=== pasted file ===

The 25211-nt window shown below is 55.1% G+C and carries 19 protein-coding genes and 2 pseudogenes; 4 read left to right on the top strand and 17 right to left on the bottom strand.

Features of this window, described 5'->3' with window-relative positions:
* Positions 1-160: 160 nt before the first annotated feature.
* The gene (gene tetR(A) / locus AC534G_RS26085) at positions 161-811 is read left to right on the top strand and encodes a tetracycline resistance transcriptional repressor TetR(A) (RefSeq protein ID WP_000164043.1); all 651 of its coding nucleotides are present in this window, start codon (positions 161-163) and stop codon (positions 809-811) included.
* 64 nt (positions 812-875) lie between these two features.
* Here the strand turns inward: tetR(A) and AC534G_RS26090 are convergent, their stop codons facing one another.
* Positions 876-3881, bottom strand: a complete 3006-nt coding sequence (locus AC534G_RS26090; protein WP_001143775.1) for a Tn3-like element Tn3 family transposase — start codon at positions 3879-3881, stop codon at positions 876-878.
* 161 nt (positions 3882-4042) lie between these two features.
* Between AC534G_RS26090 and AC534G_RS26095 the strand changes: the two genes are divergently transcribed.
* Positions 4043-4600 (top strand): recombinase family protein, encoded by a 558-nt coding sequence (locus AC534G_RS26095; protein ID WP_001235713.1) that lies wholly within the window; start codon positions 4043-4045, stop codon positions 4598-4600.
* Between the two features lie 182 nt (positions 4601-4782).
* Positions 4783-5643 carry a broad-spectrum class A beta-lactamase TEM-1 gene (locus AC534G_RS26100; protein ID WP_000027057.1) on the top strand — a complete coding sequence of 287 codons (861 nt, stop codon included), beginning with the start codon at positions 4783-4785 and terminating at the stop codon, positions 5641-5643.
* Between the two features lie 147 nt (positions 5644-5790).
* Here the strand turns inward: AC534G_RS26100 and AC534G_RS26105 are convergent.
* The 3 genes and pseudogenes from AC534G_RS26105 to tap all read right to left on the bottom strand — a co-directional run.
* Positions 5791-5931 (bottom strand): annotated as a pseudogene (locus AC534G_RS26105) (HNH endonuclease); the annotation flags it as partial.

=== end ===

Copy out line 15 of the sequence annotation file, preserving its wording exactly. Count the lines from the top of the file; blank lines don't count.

* The 3 genes and pseudogenes from AC534G_RS26105 to tap all read right to left on the bottom strand — a co-directional run.